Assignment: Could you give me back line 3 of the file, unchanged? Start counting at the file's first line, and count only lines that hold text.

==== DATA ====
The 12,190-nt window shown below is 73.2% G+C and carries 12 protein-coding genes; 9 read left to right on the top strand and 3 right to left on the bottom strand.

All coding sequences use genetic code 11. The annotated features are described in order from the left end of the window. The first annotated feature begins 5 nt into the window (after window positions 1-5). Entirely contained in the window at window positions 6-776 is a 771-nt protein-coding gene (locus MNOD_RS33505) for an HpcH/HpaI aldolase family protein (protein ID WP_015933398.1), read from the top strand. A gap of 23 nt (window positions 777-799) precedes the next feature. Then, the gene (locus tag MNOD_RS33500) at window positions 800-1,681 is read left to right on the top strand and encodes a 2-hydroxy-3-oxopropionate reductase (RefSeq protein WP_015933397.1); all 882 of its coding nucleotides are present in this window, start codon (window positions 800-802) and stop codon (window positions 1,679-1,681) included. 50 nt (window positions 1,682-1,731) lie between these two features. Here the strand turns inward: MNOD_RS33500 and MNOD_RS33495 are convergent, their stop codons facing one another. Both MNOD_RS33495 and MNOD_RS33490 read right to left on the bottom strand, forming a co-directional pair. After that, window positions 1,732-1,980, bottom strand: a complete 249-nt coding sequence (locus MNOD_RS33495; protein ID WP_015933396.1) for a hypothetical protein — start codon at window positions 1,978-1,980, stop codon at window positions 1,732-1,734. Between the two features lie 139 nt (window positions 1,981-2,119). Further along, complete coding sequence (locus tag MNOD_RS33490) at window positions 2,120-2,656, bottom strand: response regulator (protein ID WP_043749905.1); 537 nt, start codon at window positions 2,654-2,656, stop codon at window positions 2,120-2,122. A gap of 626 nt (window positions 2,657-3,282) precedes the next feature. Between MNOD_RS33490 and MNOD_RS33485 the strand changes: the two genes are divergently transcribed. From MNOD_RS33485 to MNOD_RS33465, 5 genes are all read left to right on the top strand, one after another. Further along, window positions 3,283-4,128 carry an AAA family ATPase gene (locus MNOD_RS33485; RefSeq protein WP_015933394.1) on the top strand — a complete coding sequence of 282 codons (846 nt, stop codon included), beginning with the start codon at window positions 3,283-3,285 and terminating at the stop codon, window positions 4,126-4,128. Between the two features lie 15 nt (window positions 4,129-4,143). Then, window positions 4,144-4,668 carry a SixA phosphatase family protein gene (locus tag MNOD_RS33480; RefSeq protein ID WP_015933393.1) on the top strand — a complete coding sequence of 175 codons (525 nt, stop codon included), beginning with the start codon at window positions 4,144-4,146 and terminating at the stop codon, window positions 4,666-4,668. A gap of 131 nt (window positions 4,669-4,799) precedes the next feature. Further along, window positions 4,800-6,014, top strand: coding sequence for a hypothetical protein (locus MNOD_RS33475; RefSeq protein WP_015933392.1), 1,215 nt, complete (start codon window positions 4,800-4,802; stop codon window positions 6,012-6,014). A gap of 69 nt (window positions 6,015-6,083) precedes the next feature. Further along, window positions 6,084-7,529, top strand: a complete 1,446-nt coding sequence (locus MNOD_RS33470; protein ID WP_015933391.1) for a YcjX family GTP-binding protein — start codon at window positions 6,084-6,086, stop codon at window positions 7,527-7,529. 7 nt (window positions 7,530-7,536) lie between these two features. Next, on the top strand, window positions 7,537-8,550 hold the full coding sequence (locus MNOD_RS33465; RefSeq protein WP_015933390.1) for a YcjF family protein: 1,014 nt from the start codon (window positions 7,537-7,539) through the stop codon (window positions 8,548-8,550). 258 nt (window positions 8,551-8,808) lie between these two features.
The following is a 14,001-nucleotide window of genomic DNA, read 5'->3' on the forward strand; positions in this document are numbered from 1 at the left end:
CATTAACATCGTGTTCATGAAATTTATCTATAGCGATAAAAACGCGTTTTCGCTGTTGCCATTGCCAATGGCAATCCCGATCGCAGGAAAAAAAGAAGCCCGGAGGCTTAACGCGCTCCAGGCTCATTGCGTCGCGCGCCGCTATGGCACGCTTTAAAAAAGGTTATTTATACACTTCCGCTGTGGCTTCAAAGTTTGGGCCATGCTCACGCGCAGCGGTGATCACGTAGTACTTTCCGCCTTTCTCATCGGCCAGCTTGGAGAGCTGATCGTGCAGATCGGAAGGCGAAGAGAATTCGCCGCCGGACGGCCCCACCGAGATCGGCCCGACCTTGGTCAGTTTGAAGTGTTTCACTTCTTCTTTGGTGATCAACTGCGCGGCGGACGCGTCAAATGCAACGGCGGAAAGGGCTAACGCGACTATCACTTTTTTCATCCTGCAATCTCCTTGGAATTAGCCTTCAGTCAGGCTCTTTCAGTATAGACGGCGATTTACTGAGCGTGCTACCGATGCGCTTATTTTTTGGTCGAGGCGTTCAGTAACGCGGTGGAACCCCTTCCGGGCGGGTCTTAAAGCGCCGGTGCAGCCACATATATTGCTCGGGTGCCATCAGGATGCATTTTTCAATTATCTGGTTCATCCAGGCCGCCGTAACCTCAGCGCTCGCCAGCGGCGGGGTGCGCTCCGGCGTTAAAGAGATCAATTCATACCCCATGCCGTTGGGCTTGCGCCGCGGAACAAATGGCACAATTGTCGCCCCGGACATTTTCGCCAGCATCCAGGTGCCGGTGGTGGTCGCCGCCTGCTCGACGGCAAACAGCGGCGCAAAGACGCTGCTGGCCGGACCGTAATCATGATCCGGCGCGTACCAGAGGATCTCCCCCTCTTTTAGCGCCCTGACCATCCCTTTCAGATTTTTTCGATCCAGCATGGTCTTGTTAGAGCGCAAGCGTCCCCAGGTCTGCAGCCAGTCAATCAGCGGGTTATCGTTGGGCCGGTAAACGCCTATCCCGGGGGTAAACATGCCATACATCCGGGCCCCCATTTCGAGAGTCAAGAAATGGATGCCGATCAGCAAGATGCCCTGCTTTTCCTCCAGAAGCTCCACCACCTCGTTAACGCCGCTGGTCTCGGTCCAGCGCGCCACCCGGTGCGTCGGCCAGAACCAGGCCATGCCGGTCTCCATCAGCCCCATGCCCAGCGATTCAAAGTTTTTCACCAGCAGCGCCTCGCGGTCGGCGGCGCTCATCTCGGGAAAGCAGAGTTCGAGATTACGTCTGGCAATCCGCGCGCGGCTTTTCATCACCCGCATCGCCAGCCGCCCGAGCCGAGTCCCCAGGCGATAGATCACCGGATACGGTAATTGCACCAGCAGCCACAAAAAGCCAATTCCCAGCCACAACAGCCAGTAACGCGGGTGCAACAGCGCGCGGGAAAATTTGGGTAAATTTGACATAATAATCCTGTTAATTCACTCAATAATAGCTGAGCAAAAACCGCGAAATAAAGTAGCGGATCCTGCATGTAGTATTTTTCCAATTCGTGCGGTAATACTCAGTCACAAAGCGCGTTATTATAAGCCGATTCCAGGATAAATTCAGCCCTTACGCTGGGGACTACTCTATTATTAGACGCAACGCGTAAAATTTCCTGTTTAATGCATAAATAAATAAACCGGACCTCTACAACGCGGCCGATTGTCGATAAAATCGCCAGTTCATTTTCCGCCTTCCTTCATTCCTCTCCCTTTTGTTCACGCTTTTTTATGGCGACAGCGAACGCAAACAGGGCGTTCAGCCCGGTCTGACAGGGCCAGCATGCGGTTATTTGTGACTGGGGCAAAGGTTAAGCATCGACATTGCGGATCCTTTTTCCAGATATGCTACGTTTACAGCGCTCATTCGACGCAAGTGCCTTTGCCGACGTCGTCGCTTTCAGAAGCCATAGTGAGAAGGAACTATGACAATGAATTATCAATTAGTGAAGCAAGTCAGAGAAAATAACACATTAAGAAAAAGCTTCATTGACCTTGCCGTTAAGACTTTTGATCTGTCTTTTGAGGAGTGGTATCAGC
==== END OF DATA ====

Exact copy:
The following is a 14,001-nucleotide window of genomic DNA, read 5'->3' on the forward strand; positions in this document are numbered from 1 at the left end: